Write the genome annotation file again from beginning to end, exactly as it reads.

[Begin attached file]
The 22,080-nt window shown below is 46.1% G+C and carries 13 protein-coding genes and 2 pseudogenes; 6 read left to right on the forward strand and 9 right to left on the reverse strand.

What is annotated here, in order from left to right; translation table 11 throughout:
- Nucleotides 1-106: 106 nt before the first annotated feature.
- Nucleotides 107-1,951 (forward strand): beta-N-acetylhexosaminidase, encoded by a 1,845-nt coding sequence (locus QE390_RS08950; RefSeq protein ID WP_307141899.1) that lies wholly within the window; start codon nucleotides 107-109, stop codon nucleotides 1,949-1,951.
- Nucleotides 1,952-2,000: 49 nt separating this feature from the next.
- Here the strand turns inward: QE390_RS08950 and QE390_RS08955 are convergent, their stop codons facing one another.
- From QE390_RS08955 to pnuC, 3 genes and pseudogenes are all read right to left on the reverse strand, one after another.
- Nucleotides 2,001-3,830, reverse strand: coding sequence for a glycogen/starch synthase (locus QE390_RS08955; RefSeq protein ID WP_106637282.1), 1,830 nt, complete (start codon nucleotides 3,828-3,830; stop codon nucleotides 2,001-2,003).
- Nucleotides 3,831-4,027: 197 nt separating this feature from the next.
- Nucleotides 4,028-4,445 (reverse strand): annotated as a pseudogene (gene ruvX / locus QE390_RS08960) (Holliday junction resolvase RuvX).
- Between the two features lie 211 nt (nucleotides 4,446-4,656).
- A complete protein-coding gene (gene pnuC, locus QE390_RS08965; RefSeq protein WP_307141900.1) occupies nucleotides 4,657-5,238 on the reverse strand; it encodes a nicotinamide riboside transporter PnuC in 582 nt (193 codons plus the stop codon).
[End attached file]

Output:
The 22,080-nt window shown below is 46.1% G+C and carries 13 protein-coding genes and 2 pseudogenes; 6 read left to right on the forward strand and 9 right to left on the reverse strand.

What is annotated here, in order from left to right; translation table 11 throughout:
- Nucleotides 1-106: 106 nt before the first annotated feature.
- Nucleotides 107-1,951 (forward strand): beta-N-acetylhexosaminidase, encoded by a 1,845-nt coding sequence (locus QE390_RS08950; RefSeq protein ID WP_307141899.1) that lies wholly within the window; start codon nucleotides 107-109, stop codon nucleotides 1,949-1,951.
- Nucleotides 1,952-2,000: 49 nt separating this feature from the next.
- Here the strand turns inward: QE390_RS08950 and QE390_RS08955 are convergent, their stop codons facing one another.
- From QE390_RS08955 to pnuC, 3 genes and pseudogenes are all read right to left on the reverse strand, one after another.
- Nucleotides 2,001-3,830, reverse strand: coding sequence for a glycogen/starch synthase (locus QE390_RS08955; RefSeq protein ID WP_106637282.1), 1,830 nt, complete (start codon nucleotides 3,828-3,830; stop codon nucleotides 2,001-2,003).
- Nucleotides 3,831-4,027: 197 nt separating this feature from the next.
- Nucleotides 4,028-4,445 (reverse strand): annotated as a pseudogene (gene ruvX / locus QE390_RS08960) (Holliday junction resolvase RuvX).
- Between the two features lie 211 nt (nucleotides 4,446-4,656).
- A complete protein-coding gene (gene pnuC, locus QE390_RS08965; RefSeq protein WP_307141900.1) occupies nucleotides 4,657-5,238 on the reverse strand; it encodes a nicotinamide riboside transporter PnuC in 582 nt (193 codons plus the stop codon).